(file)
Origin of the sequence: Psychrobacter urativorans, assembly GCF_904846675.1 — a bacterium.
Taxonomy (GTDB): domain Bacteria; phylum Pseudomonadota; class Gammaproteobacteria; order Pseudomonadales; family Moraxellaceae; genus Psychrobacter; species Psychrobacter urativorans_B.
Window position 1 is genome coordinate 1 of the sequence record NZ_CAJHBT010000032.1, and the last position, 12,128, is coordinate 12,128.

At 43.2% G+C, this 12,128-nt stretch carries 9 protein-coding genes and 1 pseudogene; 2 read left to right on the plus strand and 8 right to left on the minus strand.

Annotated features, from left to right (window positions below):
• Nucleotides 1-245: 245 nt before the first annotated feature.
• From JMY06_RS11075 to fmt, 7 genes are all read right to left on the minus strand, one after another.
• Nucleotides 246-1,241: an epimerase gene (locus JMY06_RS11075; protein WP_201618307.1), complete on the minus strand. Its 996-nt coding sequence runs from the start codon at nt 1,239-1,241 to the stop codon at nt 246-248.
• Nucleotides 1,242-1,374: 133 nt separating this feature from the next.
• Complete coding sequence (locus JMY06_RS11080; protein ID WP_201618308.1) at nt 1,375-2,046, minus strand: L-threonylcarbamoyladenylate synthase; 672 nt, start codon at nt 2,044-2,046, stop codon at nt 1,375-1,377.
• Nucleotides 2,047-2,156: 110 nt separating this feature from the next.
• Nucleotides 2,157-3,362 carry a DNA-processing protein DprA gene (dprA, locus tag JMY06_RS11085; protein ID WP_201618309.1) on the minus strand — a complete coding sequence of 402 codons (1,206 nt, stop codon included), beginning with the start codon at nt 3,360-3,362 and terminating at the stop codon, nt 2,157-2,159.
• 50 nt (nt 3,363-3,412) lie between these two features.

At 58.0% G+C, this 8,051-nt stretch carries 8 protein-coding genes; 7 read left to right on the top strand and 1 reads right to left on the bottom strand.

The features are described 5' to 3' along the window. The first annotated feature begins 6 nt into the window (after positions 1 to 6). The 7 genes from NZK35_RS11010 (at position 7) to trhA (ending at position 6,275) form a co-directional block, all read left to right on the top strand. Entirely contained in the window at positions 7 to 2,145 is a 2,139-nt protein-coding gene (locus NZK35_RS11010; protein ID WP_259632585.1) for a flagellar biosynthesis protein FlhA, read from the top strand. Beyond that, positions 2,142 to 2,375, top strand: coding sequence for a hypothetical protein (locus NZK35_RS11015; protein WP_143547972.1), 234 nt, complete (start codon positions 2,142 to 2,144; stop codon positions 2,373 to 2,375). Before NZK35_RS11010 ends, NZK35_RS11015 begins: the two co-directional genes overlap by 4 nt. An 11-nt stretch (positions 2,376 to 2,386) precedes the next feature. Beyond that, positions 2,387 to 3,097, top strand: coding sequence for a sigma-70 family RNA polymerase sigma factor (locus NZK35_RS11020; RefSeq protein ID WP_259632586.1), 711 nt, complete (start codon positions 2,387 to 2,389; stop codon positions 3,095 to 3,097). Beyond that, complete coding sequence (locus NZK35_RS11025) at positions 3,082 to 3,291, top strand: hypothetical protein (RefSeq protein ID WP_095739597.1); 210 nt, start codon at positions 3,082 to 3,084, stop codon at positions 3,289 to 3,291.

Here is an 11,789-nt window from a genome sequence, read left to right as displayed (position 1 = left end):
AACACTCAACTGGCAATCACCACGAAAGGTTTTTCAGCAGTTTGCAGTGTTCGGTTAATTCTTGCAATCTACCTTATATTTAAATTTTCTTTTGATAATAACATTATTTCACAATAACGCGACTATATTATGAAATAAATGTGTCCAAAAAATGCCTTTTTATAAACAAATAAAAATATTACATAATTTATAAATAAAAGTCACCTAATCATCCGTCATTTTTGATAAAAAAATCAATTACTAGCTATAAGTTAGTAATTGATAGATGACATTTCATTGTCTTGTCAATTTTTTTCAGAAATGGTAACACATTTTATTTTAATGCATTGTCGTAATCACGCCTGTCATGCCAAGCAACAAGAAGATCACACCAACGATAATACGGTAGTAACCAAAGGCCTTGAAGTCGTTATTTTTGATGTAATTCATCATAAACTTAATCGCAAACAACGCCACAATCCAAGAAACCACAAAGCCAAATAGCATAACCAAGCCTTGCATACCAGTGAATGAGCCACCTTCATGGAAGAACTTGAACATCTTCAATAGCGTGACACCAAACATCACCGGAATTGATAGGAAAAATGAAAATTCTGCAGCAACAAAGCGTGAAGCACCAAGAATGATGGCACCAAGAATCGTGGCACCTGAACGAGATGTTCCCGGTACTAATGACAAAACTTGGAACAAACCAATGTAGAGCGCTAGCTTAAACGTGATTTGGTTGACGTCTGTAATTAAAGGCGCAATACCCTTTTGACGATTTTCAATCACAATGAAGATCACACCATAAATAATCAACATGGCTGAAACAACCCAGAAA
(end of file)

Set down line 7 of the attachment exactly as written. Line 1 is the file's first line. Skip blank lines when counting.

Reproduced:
• From JMY06_RS11075 to fmt, 7 genes are all read right to left on the minus strand, one after another.